By JACK WEATHERLY
HRI Properties LLC of New Orleans says it will not use any of $50 million from a venture capital fund to cap off its financing of its $10.4 million Capitol Art Lofts project in downtown Jackson.
Instead, according to Tom Leonhard, HRI president and chief executive, it expects to get a $2 million state historic tax credit to complete its funding for the lofts that will be formed out of a block of historic buildings on Capitol Street across from the King Edward hotel.
Leonhard said in an interview that “we’re closely monitoring legislation” that would replenish the historic tax credit fund. He said later in an email that the project “is not feasible” without the credit.
A bill that would allocate $50 million for the fund has passed in the Senate and another has made it through the House, though the amount was not included. House Speaker Philip Gunn has said that he would favor allocating $120 million for the credits.
Gunn said he hopes “we can continue to develop this program. It’s such a good deal. So many of our towns depend on it for economic development. We get such a good return on our investment.”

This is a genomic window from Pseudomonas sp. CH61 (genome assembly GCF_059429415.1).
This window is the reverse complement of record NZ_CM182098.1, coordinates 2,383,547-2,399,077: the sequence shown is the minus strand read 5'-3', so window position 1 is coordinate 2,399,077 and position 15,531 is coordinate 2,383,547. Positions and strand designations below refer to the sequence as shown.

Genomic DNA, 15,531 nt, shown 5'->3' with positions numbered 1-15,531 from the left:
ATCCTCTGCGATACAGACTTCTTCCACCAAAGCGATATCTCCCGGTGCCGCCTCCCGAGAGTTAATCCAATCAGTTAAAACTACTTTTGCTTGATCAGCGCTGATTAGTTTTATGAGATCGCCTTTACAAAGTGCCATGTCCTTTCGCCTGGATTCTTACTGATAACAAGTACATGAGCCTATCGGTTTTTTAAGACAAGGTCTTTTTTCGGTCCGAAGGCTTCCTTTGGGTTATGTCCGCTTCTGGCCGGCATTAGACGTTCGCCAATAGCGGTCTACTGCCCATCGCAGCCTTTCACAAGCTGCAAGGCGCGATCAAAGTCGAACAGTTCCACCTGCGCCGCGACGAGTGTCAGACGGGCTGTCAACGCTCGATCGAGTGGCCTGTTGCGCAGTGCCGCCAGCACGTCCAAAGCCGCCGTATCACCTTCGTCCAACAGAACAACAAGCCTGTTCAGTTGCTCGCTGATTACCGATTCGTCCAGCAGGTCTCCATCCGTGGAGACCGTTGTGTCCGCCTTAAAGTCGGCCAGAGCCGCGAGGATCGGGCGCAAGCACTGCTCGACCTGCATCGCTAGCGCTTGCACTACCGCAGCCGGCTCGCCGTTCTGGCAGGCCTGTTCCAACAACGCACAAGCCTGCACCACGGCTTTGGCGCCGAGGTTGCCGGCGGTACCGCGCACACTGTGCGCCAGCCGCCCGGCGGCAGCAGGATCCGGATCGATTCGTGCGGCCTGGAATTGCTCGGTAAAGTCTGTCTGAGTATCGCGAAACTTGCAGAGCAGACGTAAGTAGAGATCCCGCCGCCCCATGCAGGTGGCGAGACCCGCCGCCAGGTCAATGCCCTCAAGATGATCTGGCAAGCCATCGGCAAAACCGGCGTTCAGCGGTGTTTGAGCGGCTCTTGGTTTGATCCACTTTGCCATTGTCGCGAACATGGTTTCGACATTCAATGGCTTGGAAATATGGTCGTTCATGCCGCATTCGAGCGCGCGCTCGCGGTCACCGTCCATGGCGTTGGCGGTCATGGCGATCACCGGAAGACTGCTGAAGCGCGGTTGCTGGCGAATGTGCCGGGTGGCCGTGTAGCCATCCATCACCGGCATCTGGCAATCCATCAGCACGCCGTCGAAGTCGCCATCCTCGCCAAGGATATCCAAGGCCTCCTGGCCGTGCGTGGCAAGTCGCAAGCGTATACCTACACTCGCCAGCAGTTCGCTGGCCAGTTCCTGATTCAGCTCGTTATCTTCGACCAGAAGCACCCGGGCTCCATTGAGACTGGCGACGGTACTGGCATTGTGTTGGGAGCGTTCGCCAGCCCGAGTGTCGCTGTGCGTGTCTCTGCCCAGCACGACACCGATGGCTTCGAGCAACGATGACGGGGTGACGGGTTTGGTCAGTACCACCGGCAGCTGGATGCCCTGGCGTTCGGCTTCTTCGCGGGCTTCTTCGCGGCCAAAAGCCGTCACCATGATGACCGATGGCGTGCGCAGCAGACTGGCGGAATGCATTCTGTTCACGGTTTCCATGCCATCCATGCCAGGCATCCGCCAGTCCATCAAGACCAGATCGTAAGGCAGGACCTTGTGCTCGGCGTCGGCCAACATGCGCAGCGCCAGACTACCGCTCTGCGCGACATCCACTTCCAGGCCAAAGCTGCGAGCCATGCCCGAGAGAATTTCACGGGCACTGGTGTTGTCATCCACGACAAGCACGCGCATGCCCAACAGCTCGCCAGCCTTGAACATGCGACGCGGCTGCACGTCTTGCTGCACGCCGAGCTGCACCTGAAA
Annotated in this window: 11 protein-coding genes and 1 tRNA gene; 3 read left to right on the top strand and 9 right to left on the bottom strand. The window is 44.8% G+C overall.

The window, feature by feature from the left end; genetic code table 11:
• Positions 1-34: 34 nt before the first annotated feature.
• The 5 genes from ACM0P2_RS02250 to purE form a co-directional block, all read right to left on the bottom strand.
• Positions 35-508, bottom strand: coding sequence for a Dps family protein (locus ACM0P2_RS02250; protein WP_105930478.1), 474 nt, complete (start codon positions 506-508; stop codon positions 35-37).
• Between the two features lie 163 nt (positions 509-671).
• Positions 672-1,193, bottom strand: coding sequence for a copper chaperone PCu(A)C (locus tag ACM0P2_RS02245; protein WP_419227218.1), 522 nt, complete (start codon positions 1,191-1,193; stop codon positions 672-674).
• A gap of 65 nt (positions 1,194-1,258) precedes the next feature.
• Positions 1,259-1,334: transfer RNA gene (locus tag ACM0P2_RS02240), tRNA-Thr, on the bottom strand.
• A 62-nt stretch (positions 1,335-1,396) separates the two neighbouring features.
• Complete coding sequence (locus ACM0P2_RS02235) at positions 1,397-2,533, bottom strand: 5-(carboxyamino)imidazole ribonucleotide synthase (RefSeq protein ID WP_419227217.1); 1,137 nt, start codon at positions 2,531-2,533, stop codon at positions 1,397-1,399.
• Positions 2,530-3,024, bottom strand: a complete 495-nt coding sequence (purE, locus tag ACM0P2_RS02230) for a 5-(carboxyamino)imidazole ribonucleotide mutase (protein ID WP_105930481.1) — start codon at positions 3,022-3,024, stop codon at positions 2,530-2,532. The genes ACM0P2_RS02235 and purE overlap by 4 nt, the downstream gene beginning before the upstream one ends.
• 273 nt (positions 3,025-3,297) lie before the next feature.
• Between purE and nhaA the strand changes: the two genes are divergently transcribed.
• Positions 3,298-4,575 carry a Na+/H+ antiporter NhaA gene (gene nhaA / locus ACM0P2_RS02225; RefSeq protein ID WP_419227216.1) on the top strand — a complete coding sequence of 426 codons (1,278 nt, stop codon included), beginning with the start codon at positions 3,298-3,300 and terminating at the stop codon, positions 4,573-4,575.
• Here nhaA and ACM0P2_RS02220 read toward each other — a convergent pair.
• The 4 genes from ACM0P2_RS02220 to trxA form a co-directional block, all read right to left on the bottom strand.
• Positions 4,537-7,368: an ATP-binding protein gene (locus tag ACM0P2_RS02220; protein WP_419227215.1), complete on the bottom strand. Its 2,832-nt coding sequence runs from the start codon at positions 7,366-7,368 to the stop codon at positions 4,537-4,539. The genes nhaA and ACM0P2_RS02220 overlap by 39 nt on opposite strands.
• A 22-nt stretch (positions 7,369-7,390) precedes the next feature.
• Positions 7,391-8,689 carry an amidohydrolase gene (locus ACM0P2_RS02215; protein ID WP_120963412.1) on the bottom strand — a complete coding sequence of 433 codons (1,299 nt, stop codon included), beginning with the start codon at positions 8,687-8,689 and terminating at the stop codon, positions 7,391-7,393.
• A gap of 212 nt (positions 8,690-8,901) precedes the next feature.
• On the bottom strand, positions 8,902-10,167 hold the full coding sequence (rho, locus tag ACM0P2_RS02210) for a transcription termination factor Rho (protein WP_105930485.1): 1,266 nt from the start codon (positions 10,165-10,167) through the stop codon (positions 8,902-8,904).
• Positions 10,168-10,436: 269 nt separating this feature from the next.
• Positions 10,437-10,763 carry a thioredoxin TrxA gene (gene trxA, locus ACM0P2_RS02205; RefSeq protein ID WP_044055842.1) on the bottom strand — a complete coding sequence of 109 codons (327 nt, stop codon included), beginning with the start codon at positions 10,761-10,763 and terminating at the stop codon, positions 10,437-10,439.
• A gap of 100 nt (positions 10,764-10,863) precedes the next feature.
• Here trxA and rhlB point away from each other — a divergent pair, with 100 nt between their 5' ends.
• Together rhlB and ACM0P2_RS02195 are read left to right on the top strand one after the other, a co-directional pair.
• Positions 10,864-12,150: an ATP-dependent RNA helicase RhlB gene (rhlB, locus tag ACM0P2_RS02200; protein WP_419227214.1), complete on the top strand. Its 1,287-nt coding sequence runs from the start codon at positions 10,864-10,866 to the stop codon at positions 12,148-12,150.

HRI had said it would start work on the project last fall, but the depletion of the fund made that impossible. Leonhard said HRI has applied for a building permit with the city of Jackson. The developer has an oral commitment for $1 million from the city.
A call to the state Department of Archives and History on Tuesday about HRI’s application status was not returned.
The Capitol Art Lofts calls for 31 apartments geared to be affordable for creative persons, ranging from artists to those working in the healing arts of medicine.
Rent for 26 apartments are set for whose income is no more than 60 percent of the area median income, according to HRI. Rent for the other five units is restricted for those whose income is no more than 30 percent of the area median income.
New York City-based Almanac Realty Investors said in a release that it has already invested $150 million in HRI projects.
HRI partnered with local developer David Hawkins on the renovation of the King Edward and Standard Life building, though he is not teaming with HRI on the lofts.
Founded in 1982, HRI completed 70 large-scale projects and describes itself as “a national leader in the adaptive reuse of historic structures and redevelopment of neighborhoods.”
It currently has nine projects under development.
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